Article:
Pentagon delays release of space reorganization study
WASHINGTON — Deputy Defense Secretary Patrick Shanahan suddenly canceled a meeting with reporters scheduled for Wednesday to discuss the contents of a report that recommends major changes in the organizational and management structure of the space components of the Department of Defense.
The review was mandated by Congress in the 2018 defense policy bill. Shanahan submitted an interim report in March and said he would submit his final report in August. This highly anticipated study is seen as the foundation for future legislation that Congress would write next year to create a Space Force. President Trump on June 18 ordered the Pentagon to form an independent branch of the military focused on space but Congress has the final word.
A Pentagon spokesman informed reporters late Tuesday that the meeting to discuss the report would be canceled. Early Tuesday, Defense One published a story based of a draft version of Shanahan’s report dated July 30. The Pentagon spokesman would not say whether feedback from the leaked report drove the decision to delay its release or comment publicly on it.
“We are in the final coordination stages of the report to Congress on the recommended organization and management structure of space components for the Department of Defense,” DoD spokesman Lt. Col. Jamie Davis said in a statement. “We will release the report when coordination is complete which we anticipate will be soon.”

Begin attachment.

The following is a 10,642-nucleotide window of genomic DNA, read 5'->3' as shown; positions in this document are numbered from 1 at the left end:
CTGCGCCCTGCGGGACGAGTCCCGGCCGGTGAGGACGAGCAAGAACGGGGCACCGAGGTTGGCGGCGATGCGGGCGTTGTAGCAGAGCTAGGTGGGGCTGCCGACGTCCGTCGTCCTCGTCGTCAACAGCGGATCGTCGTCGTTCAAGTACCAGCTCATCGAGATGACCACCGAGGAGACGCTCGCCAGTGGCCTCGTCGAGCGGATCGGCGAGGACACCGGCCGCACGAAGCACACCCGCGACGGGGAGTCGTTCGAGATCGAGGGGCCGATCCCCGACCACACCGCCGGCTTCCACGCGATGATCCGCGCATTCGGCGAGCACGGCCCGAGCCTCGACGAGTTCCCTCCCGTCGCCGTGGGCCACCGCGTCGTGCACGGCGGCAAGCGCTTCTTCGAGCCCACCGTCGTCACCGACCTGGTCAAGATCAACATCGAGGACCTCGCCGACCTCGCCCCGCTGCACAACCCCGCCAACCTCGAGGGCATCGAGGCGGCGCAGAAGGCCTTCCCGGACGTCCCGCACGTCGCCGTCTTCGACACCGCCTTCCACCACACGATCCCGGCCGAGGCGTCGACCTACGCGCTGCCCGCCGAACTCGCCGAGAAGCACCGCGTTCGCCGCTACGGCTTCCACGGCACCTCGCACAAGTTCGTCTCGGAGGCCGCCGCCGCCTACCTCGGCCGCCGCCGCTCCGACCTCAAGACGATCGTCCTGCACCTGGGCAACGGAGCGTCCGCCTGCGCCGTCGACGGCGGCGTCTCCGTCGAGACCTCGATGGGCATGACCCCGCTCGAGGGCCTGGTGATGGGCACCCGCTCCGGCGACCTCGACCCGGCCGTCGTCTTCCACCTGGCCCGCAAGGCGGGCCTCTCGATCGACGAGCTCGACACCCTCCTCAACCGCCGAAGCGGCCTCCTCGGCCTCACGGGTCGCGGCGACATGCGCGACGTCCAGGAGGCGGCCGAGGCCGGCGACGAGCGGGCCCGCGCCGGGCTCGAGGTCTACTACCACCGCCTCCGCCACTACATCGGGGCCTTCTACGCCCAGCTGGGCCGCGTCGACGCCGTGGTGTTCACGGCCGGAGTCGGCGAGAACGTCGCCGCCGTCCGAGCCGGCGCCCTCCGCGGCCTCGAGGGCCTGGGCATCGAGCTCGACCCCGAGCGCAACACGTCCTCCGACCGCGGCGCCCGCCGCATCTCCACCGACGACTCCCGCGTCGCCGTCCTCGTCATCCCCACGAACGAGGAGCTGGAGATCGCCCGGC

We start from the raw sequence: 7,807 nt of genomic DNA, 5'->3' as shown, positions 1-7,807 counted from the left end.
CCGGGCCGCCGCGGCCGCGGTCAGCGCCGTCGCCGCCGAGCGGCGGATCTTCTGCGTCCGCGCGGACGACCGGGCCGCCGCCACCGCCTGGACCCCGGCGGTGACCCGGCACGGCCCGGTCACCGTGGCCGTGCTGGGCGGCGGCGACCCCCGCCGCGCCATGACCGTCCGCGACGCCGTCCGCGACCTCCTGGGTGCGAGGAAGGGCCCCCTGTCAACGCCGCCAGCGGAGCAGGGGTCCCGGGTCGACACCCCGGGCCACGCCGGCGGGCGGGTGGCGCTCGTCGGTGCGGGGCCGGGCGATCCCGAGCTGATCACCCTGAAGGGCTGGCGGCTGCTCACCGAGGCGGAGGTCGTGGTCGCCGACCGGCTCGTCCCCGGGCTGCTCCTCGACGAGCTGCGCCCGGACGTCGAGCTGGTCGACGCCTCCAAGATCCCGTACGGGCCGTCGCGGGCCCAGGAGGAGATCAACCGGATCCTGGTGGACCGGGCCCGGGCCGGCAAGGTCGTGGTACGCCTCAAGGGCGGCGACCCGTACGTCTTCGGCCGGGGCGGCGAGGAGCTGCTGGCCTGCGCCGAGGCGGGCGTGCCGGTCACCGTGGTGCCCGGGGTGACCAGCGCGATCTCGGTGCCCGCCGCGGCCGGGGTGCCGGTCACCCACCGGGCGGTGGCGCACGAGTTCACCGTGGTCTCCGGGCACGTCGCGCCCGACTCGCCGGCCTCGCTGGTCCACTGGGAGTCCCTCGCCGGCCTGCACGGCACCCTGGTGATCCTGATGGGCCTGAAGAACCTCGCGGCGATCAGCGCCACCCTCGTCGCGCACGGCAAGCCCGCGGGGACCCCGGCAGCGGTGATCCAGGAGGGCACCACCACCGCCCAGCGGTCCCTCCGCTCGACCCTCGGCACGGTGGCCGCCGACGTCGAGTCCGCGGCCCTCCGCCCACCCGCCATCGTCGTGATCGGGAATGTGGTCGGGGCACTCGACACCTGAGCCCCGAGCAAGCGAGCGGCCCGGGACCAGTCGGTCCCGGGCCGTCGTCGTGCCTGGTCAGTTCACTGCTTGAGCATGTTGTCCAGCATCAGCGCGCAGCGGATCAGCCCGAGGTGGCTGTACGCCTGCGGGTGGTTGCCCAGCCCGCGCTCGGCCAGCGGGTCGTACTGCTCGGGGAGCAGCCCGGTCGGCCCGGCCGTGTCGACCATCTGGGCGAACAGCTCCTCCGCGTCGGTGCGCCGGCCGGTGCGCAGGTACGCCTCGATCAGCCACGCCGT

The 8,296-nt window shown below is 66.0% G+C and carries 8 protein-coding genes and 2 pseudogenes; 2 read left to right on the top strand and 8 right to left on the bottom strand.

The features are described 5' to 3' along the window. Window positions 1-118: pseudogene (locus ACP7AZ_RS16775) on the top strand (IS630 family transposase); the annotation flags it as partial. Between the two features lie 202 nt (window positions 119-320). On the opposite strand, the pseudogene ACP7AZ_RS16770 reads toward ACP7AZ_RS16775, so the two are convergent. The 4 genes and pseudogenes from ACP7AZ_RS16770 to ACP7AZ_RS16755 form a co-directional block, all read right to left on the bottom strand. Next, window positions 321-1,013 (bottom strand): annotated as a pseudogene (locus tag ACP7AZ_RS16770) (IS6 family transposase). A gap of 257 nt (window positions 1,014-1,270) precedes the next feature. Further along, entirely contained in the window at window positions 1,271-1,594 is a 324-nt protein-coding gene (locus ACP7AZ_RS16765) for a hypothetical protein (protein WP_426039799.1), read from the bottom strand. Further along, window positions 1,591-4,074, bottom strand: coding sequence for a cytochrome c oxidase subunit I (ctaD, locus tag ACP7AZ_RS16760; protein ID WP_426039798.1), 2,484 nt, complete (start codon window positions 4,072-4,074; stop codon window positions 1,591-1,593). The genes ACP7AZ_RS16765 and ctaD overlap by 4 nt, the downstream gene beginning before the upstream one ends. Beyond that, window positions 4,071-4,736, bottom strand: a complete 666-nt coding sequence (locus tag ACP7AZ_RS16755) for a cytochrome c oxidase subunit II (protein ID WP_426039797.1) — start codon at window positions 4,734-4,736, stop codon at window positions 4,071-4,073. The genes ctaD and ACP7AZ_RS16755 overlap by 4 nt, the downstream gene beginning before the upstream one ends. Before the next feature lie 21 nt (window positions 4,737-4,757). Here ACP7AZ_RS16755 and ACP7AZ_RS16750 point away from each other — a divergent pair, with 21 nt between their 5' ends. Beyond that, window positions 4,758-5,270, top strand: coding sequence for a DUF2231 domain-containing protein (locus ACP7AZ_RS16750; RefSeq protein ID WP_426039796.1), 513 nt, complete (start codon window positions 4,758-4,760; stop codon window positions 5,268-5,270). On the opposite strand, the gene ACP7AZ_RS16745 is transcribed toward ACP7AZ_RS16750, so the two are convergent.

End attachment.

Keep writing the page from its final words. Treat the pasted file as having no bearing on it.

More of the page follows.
Industry sources who spoke with SpaceNews late Tuesday speculated that one of the issues that possibly required more coordination was Shanahan’s recommendation, according to the Defense One story, to entirely redo the military space acquisition enterprise by creating a Space Development Agency.
The Space Development Agency presumably would replace the Air Force Space and Missile Systems Center, a huge organization of 5,000 people based in Los Angeles that oversees a $6 billion space portfolio. Air Force Secretary Heather Wilson in April announced a massive reorganization known as SMC 2.0 aimed at accelerating the development of modern military satellites that will be less susceptible to jamming and other anti-satellite technologies being advanced by Russia and China.
Since taking over as the Pentagon’s second in command, Shanahan has said one of his top goals would be to accelerate innovation in military systems and change many of the processes that he viewed as outdated. “We need significant results in terms of Department of Defense’s performance when it comes to space,” he told reporters in April. Over several months working on the study, Shanahan met with top Air Force leaders and visited SMC in Los Angeles.
The interim report he submitted March 1 was highly critical of the acquisition system for space. It pointed out that current processes slow down modernization at a time when U.S. access and use of space capabilities are being threatened by foreign adversaries.
Wilson has frequently spoken about the Air Force’s efforts to change the acquisition process. “For me, one of the biggest issues is how do we accelerate acquisition? How do we move the Pentagon forward quickly?” she told the Washington Post last week. “Because there’s a huge bureaucracy around the acquisition and we’re doing a number of things to be able — not just in space, but more generally to accelerate acquisitions.”
The Space Development Agency that was mentioned in the draft report quoted by Defense One would oversee satellites and launch vehicles. It apparently would be modeled after the Missile Defense Agency. Industry sources said that if this initiative were to move forward, the SDA would, like MDA, report to Undersecretary of Defense for Research and Engineering Michael Griffin.